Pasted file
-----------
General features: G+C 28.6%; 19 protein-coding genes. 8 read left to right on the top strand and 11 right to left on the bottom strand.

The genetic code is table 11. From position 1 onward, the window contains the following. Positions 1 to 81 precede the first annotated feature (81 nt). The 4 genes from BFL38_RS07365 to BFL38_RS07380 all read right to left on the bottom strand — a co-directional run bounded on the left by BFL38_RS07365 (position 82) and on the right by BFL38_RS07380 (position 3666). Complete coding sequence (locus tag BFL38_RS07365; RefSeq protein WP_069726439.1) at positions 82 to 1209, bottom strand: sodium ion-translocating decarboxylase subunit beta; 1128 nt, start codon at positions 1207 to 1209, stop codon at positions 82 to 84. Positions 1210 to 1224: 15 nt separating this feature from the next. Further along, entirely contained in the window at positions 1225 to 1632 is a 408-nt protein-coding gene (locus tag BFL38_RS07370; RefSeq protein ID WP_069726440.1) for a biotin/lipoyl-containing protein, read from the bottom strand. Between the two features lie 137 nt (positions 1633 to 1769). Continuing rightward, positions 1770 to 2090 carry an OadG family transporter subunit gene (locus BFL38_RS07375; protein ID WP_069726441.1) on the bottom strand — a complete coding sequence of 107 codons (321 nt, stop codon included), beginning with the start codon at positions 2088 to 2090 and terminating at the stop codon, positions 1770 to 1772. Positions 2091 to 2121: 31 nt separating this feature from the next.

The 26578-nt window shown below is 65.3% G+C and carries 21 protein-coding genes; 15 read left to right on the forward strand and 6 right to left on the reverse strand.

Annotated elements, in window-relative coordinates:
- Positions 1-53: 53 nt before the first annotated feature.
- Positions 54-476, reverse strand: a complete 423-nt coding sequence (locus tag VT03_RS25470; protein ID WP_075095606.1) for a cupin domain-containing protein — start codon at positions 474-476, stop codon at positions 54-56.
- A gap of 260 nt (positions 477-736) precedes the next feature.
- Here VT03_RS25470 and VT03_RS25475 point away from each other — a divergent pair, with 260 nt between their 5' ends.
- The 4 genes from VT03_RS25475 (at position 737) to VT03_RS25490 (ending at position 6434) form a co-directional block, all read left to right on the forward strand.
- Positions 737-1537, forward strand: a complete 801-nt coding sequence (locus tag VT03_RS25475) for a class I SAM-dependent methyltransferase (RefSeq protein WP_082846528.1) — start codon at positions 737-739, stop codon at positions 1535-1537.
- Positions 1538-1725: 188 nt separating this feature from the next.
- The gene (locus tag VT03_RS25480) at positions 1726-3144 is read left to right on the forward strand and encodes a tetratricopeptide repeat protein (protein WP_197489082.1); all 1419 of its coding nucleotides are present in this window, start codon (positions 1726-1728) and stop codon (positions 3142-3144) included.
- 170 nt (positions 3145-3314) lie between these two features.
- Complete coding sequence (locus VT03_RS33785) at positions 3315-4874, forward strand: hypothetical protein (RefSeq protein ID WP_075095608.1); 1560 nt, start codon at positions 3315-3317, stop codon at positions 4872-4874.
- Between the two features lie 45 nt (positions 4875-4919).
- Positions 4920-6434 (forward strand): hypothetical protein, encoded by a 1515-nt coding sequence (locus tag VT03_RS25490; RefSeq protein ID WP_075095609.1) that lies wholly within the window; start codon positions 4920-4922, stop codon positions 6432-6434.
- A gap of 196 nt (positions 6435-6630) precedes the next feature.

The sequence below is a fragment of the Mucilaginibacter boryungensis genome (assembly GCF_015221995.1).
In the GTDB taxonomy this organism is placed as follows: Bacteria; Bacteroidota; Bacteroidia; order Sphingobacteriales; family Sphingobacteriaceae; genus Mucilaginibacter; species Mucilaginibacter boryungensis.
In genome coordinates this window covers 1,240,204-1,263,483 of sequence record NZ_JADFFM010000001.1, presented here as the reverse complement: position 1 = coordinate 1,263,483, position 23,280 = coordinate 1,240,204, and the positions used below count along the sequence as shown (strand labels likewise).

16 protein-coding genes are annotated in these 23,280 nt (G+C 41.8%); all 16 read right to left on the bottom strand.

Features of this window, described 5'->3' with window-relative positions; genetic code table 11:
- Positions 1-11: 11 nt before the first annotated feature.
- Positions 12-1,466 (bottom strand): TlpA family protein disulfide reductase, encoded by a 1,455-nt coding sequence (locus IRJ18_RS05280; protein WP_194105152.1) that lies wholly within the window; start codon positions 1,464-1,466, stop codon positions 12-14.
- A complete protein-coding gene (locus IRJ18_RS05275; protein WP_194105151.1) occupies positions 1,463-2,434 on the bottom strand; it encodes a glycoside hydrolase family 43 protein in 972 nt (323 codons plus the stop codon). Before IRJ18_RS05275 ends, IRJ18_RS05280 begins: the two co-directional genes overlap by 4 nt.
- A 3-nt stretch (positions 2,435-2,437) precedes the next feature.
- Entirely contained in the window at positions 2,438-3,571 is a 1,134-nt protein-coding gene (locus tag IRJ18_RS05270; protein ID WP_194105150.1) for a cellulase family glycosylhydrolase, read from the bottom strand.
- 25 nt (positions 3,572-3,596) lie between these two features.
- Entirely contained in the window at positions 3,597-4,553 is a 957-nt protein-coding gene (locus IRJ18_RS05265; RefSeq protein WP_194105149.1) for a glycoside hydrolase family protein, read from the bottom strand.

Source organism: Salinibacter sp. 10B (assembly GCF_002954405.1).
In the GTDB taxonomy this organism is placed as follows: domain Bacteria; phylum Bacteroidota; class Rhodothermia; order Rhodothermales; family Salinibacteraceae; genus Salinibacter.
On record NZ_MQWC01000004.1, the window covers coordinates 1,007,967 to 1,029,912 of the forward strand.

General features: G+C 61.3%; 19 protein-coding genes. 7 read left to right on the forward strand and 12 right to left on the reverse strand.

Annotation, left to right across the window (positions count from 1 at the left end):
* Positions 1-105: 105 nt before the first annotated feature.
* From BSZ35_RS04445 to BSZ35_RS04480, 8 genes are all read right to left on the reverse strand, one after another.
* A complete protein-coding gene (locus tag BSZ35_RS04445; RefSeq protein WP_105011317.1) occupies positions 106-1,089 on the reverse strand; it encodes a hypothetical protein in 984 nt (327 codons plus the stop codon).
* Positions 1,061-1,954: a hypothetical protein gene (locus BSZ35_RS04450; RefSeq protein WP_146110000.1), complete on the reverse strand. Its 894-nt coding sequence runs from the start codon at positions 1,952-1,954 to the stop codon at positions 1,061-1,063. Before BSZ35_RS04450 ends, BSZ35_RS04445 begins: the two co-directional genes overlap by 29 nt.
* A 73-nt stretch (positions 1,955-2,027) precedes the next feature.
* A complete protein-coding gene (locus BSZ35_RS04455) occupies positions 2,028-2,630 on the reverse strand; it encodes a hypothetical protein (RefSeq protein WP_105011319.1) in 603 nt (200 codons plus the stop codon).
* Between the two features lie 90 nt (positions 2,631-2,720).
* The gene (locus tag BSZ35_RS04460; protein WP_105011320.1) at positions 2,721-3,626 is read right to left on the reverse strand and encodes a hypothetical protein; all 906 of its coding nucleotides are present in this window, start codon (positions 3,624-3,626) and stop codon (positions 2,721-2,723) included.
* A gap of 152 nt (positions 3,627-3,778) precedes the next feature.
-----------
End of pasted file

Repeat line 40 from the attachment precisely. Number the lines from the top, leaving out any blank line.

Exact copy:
* A complete protein-coding gene (locus BSZ35_RS04455) occupies positions 2,028-2,630 on the reverse strand; it encodes a hypothetical protein (RefSeq protein WP_105011319.1) in 603 nt (200 codons plus the stop codon).